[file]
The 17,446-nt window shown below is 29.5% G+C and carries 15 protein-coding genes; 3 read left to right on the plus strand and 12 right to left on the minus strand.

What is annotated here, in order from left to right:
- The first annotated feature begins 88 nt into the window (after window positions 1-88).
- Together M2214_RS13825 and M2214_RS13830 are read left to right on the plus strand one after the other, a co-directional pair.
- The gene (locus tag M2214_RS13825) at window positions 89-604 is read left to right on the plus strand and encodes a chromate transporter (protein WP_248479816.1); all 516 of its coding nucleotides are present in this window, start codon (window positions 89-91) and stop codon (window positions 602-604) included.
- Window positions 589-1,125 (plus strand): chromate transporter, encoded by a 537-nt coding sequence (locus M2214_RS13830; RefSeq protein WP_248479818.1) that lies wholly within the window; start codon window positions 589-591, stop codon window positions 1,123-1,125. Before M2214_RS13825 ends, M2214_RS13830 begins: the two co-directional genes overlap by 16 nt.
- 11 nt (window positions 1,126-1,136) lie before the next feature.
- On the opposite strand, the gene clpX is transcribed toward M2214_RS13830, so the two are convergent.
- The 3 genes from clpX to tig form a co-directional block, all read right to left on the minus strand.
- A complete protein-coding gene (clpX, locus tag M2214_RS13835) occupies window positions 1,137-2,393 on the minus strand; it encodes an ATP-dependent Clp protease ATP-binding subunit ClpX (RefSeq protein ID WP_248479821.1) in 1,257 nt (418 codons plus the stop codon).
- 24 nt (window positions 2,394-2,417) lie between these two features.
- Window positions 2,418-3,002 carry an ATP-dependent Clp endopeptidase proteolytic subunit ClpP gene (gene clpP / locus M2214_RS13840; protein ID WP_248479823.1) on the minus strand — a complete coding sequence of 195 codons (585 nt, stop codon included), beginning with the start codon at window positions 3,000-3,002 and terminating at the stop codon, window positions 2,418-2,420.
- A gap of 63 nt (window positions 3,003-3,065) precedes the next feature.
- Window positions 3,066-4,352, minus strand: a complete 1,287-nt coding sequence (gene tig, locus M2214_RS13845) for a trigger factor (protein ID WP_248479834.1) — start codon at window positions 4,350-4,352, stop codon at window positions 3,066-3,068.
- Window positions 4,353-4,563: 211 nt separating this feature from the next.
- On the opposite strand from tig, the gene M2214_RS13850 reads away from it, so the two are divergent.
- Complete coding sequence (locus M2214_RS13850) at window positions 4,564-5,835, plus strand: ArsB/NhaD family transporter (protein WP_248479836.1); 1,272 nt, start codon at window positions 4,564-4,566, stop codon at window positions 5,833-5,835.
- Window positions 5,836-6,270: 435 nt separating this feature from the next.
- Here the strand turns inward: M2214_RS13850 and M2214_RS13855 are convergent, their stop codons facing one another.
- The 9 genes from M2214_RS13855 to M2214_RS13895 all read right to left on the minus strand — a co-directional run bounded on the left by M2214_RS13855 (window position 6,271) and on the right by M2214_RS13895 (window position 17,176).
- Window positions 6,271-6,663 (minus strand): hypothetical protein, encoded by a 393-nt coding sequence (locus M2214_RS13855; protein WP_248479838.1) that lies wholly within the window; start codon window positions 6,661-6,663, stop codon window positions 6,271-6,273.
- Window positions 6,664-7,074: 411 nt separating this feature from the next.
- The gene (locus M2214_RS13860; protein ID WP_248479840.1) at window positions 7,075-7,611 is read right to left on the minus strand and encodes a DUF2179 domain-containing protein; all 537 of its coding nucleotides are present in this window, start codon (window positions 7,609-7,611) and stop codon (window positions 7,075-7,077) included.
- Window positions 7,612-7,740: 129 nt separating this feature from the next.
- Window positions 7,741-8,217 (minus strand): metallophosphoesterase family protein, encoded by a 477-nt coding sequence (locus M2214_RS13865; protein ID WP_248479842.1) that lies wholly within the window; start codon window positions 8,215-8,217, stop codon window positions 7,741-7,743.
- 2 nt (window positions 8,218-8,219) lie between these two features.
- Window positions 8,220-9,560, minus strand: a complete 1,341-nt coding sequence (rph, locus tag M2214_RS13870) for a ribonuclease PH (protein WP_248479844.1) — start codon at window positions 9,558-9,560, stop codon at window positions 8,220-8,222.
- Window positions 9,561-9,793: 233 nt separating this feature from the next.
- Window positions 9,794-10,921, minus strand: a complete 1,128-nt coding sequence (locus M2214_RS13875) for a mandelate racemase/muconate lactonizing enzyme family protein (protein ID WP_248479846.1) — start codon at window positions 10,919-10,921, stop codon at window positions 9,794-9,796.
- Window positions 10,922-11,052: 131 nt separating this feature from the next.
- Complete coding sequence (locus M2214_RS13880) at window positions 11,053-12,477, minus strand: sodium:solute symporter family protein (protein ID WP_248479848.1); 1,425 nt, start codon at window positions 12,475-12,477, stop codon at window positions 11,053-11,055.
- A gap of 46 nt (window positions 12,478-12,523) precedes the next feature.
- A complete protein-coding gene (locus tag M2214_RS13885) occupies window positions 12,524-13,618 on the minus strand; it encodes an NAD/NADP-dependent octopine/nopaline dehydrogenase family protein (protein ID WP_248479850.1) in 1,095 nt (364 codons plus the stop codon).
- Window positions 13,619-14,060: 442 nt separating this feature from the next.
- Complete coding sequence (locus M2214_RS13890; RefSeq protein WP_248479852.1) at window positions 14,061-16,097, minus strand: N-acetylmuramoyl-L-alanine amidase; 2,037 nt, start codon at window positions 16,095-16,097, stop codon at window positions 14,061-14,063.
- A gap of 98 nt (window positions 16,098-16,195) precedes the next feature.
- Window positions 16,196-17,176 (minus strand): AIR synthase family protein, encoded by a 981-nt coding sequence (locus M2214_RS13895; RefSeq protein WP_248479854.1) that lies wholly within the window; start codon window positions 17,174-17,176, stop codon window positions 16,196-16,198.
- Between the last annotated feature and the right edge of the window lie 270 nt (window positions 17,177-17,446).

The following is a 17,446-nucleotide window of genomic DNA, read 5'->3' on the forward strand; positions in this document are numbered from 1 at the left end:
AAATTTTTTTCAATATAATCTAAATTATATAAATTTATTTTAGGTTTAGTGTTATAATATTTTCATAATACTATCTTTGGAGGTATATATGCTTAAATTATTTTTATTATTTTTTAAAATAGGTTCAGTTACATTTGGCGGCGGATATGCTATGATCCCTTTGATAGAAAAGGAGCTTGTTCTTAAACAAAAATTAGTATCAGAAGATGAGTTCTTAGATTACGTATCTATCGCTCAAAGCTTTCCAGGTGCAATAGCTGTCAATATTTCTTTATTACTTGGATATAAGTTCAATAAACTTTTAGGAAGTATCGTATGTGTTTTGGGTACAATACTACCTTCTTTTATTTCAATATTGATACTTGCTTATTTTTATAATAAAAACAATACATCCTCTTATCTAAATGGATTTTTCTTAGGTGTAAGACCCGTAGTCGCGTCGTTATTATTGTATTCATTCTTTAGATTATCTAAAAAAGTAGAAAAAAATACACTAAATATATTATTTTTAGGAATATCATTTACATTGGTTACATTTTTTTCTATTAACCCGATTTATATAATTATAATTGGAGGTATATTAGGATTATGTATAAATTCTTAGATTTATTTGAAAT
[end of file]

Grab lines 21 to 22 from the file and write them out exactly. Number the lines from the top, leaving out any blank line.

- Window positions 6,271-6,663 (minus strand): hypothetical protein, encoded by a 393-nt coding sequence (locus M2214_RS13855; protein WP_248479838.1) that lies wholly within the window; start codon window positions 6,661-6,663, stop codon window positions 6,271-6,273.
- Window positions 6,664-7,074: 411 nt separating this feature from the next.